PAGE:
- The Enterprise
- The Recorder
Looming federal spending reductions could cause a major credit-reporting agency to downgrade the nation’s bond rating, dragging state and county ratings down with it, officials said this week.
The federal sequester and the ensuing cuts to the state budget could prompt Moody’s to lower Maryland’s current, Triple-A rating, in part because of the state’s large number of federal workers and contractors, state Treasurer Nancy Kopp told members of the Senate Budget and Taxation Committee on Tuesday.
Moody’s will not allow the state to have a higher rating than the federal government, Kopp said. “When they reduce the sovereign [i.e., the nation's rating] from Triple-A to Double-A, we’re the first cut,” Kopp said.
The treasurer said she found the agency’s policy “really, really wrong” and that state officials were urging Moody’s to allow Maryland to keep its rating based on its strong economy and work force and prudent fiscal policy.
The possible downgrade, which Kopp stressed would not occur before the state’s upcoming bond sale March 6, might not have an immediate effect on bond prices, but was still troublesome, she said. “We are just as strong [or] stronger than we’ve every been,” she said. “It sends the wrong signal to investors and the world at large.”
Sequestration, which is set to kick in March 1, will require federal agencies to cut about 5 percent of their budgets.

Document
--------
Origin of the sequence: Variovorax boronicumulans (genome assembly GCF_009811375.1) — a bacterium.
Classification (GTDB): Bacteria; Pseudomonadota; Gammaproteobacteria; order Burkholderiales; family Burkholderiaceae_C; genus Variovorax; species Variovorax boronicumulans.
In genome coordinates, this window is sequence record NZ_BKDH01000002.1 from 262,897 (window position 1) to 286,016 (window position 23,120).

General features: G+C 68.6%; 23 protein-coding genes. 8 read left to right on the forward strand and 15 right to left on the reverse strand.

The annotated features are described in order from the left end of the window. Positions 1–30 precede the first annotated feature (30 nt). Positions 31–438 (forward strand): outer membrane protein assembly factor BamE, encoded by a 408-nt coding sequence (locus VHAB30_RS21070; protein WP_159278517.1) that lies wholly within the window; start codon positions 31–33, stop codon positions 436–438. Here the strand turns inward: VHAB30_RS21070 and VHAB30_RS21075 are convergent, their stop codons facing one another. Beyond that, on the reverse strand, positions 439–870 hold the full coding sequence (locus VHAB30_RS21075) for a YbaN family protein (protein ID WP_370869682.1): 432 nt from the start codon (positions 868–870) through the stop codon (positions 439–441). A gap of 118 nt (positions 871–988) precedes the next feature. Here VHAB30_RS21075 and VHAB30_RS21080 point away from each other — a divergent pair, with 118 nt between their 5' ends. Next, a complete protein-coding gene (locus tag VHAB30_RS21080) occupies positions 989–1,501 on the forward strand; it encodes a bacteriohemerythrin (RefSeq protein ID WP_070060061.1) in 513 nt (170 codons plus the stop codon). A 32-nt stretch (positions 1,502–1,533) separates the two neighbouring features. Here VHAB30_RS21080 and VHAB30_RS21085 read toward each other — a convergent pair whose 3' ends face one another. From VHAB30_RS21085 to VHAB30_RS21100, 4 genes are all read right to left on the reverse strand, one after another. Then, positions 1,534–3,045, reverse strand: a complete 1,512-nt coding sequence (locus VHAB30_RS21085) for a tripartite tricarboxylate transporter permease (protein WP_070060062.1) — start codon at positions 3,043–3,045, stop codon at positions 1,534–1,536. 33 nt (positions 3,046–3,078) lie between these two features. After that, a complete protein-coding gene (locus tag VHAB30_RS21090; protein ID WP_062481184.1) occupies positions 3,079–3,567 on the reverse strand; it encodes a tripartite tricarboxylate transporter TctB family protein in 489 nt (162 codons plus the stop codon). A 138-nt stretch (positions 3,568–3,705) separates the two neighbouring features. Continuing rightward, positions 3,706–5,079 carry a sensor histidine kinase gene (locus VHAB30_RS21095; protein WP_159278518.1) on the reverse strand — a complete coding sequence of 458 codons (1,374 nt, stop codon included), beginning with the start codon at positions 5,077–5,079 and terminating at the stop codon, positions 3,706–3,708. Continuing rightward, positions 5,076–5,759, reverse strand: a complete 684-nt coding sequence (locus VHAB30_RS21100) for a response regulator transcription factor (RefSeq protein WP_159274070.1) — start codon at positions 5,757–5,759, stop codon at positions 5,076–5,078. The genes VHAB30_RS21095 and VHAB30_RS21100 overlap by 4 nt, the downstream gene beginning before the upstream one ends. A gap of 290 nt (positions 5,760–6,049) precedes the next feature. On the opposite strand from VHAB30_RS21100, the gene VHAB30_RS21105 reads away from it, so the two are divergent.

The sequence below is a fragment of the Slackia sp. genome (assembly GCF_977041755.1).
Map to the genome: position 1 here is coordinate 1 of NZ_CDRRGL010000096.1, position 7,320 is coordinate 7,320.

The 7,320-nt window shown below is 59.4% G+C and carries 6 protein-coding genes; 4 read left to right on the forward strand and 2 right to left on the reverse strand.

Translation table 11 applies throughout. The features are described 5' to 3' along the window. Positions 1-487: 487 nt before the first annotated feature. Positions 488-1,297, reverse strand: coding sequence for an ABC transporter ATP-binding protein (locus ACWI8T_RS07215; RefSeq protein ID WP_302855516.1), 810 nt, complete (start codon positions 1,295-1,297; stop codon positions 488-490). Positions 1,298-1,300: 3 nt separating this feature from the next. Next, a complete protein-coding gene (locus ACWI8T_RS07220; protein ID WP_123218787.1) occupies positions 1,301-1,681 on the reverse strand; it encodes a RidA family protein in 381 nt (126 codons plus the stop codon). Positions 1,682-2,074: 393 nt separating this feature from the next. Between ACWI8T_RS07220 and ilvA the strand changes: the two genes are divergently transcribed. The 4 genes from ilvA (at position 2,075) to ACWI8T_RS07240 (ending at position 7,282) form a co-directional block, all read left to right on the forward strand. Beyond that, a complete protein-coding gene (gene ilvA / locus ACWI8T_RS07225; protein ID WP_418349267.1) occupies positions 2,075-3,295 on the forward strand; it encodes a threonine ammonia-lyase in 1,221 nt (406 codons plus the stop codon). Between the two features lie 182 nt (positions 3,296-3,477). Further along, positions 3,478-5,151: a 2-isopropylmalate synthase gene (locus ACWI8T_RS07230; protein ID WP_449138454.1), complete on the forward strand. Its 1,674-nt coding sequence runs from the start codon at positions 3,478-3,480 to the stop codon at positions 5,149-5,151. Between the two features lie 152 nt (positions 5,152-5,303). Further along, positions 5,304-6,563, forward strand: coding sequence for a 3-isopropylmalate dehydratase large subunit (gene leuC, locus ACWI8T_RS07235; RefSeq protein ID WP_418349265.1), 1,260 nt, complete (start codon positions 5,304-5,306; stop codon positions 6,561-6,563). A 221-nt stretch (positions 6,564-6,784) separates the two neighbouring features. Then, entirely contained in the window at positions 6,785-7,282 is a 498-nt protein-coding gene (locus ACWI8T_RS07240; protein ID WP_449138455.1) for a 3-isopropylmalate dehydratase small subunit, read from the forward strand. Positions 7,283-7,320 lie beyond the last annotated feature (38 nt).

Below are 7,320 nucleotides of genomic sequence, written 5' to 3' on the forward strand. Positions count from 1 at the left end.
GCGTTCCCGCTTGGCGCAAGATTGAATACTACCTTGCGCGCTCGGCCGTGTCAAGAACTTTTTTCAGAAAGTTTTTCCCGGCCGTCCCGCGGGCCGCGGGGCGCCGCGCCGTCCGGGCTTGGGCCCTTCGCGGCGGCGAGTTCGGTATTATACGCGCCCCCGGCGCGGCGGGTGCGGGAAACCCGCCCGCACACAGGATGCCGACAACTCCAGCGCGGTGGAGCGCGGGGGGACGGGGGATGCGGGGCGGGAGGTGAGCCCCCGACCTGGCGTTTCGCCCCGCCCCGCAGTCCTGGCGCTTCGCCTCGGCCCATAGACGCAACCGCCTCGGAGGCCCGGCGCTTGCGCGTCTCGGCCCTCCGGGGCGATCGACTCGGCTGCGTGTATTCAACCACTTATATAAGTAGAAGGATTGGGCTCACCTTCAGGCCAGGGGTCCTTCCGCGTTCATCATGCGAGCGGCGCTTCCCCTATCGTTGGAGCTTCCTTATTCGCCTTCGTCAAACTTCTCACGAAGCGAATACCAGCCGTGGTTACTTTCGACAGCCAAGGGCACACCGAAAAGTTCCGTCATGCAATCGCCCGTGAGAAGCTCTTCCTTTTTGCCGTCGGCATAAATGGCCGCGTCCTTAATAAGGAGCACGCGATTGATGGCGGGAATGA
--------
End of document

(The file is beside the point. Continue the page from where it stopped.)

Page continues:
Moody’s examined the 15 states and 400-plus local governments with Triple-A ratings and found that four states, including Maryland, and about 40 local jurisdictions were tied so closely to federal employment that they would automatically be downgraded, said David Jacobson, a spokesman for the firm.
The other two major ratings agencies, Fitch Ratings and Standard & Poor’s, won't automatically downgrade the state if the country’s rating drops, Kopp said.
Officials say the Moody’s downgrade also puts the counties at risk.
Montgomery County Councilman Roger Berliner (D-Dist. 1) of Bethesda said Monday that, because of its link to federal issues, Montgomery County’s own bond rating is currently on negative watch.
For the county’s Triple-A rating to be downgraded because of federal issues, Berliner said, would be “particularly galling.”
Moody’s has also given Prince George’s and Howard counties Triple-A ratings with a “negative outlook,” in part because of their federal employees and contractors, meaning they could also face an automatic downgrade based on the federal rating.
“We have asked very strongly to be decoupled from that calculation, which doesn’t take into account the strength of the economy in Howard County,” said David Nitkin, a county spokesman.
A lower bond rating can translate to higher interest rates, meaning the cost of borrowing increases and taxpayers get less value for their money, he said.
“Everything that’s in our control is as good as it can be, yet this is something that’s out of our control,” Nitkin said. “That's the frustration.”
Prince George's County is in the same boat, according to Deputy Chief Administrative Officer Thomas Himler.
“It can potentially reduce funding for capital projects,” he said. “We could end up making fewer investments in infrastructure.”
Staff Writer Lindsay A. Powers contributed to this report.